By May, I was exhausted. A rhinestone pin spelling out PHOENIX that I found on Etsy buoyed my spirits a bit, but sitting in the parking lot of the Celebrity Theatre, trying to grab a super-quick shot of a round entertainment venue (try that with your iPhone) and still get to work on time, I questioned the worth of this whole thing.

Would anyone notice if I quit? If the goal was to learn to love Phoenix, it certainly wasn't working. In fact, this whole experiment was beginning to make me loathe the place in ways I'd never thought possible.

But I'd made it five months. I could do it. June was tough. It was hot. But I hadn't yet mentioned the sand art from the original Biltmore Fashion Park or the sprinkles section at ABC Baking. When I snapped a photo of "The Bingo Hall Where I Once Took Ballet Lessons" out my car window (I think the car was actually moving at the time), I knew I'd hit a low. The truth is, I was almost done. I'd taken just a few days off here and there all year, trying to schedule posts ahead when I was going to be out of town. But we were headed to San Diego for an entire week in early July, and as we were packing to leave, I realized I hadn't planned any posts, didn't have any pictures in reserve.

Hearting Phoenix, clockwise from top left: Ferris wheel at the county fair, the color TV sign on the Coronado Hotel, prickly pear in bloom, Ballet Folklorico
Photos by Amy Silverman
Hearting Phoenix, clockwise from top left: Ferris wheel at the county fair, the color TV sign on the Coronado Hotel, prickly pear in bloom, Ballet Folklorico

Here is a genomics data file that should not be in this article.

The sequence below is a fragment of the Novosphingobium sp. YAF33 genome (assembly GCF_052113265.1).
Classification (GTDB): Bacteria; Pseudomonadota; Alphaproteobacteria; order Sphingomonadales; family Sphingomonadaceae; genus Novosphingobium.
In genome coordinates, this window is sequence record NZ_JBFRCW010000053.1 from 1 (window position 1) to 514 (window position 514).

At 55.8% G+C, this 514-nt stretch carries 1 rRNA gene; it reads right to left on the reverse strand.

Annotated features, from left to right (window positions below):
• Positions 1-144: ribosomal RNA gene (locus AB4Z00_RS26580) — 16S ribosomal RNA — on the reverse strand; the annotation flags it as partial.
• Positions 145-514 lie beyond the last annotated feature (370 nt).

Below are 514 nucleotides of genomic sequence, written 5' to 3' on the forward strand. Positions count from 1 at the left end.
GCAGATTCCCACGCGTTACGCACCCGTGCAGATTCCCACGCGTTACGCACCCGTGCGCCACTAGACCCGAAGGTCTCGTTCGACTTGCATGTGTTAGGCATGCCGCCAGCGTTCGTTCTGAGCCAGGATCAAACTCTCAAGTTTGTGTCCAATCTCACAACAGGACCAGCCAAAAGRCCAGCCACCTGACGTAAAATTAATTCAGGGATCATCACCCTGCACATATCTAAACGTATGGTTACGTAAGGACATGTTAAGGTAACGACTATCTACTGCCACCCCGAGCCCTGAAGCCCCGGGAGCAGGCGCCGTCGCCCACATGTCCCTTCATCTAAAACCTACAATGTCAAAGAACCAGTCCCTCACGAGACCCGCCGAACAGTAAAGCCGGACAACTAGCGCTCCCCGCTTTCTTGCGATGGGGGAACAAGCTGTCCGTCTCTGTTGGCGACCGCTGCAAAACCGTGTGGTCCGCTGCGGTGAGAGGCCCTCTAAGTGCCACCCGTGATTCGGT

Clockwise from top left: Lola Coffee Bar, a fence in the Grand Avenue neighborhood, detail over the fireplace at Tovrea Castle, shiny Phoenix love
Photos by Amy SIlverman
Clockwise from top left: Lola Coffee Bar, a fence in the Grand Avenue neighborhood, detail over the fireplace at Tovrea Castle, shiny Phoenix love


Also in this series from Resolution Guide 2012:

"Art That Makes This City So Irresistible," by Claire Lawton

"The Valley's Dining Scene Has Plenty to Love," by Laura Hahnefeld

"Wonky Architecture Stands Out Against the Bland," by Robrt L. Pela

"When the Sun Goes Down, Valley Nightlife Lights Up," by Benjamin Leatherman

July's 8 post didn't have a photo, just "You know what I heart about Phoenix? . . . Our proximity to Southern California's beaches."

What a cliché, quitting at the most miserable time of the year. I didn't intend to quit when I wrote that post. I figured that, at worst, I'd take the entire week off and come back refreshed, ready to finish out the second half of the year. But it was so deliciously freeing to not have to think about that goddamn blog that when I got home, I just sort of kept not thinking about it.

I gave up. Hey, I made it more than half a year. I'd never come close to keeping a resolution that long. Plus, I figured, why keep going if it wasn't working? And it definitely wasn't working.